Dae-Sung Koo: Short Time South Korean Mets Pitcher (2005)
Dae-Sung Koo was born on August 2, 1969 in South Korea. The six foot one Koo, was a natural right handed pitcher, but an arm injury as a child forced him learn how to pitch left handed.
He began his pro career in Korea in 1993. Three years later he won 18 games & posted 24 saves with 183 strike outs.
He won a Gold Glove as well as being named the league's MVP. In 2000 he led The Korean National Team to a Bronze Medal pitching in the Summer Olympics.
The next year he went over to pitch in the Japanese Pacific League, pitching for the Orix Blue Waves team.
In 2004 he became a starting pitcher & when Orix merged with the Osaka Kintetsu Buffaloes he announced he wanted to pitch in America for the major leagues.
In 2005 he was signed by the New York Mets and had an impressive Spring Training earning him a spot on the Met pitching staff.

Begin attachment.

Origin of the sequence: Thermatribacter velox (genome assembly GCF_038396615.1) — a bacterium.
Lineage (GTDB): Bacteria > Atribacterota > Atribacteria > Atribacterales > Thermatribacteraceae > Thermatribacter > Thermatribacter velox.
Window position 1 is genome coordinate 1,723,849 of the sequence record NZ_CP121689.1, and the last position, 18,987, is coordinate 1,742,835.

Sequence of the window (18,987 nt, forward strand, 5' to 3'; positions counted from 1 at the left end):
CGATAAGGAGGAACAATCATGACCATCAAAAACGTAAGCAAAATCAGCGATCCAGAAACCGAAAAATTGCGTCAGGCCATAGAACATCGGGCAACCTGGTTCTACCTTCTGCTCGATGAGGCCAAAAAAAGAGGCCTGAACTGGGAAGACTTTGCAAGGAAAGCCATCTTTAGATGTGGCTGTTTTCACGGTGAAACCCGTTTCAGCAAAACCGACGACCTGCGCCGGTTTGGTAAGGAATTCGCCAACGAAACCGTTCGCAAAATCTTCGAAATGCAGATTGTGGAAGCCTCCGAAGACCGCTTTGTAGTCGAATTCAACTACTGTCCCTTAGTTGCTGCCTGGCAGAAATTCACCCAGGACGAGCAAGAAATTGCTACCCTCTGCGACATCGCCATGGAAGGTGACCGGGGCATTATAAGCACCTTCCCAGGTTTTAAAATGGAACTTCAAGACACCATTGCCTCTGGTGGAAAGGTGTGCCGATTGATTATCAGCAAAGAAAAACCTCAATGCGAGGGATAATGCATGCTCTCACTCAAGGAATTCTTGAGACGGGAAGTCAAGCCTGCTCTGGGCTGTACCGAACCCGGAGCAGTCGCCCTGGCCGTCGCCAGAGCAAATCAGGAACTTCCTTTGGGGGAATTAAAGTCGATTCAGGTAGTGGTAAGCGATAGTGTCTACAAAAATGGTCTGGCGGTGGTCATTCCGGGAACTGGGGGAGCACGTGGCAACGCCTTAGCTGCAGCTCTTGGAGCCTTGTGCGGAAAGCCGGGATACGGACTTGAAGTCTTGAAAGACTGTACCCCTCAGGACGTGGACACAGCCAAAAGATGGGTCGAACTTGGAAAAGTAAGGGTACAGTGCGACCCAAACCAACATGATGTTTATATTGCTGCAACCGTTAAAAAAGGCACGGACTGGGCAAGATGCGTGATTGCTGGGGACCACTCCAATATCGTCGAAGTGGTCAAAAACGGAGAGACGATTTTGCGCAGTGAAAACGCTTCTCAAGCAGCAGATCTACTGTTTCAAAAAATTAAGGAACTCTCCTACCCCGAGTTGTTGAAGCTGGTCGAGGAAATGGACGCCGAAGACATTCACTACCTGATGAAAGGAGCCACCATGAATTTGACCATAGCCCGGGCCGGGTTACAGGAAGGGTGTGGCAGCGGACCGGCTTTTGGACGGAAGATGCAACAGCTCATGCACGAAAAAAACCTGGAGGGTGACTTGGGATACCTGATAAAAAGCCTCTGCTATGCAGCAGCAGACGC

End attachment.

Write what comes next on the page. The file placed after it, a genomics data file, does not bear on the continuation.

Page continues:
Mets Career: He debuted on Opening Day in Cincinnati getting credit for a hold, pitching a scoreless 8th inning. The Mets ended up losing the game when Braden Looper gave up back to back HRs to Adam Dunn & Joe Randa in the bottom of the 9th.
After six scoreless games he allowed three runs to the Washington Nationals on April 25th. In May Koo got credit for five holds, but also had two blown saves coming in Chicago & Florida.
His biggest Mets moment came in the May 21st Subway Series matchup at Shea Stadium. Koo relieved Kris Benson & got a chance to bat against Randy Johnson.
Koo shocked everyone, blasting the pitch over the centerfielders head all the way to the wall. He dashed into second with a stand up double. He then scored on a Jose Reyes bunt, with no one covering third base.
Koo would pitch in 33 games as a middle reliever for the 2005 Mets, posting a 3.93 ERA, with 23 strike outs, allowing ten earned runs in 23 innings pitched.
His MLB Mets career was short lived, as his contract was sold back to Korea for the 2006 season.
Post Mets Career: He eventually began to
pitch in the Australian baseball League. He eventually became a closer & was still pitching into his forties.
Family: Koo & his wife live in Sydney Australia with their two children.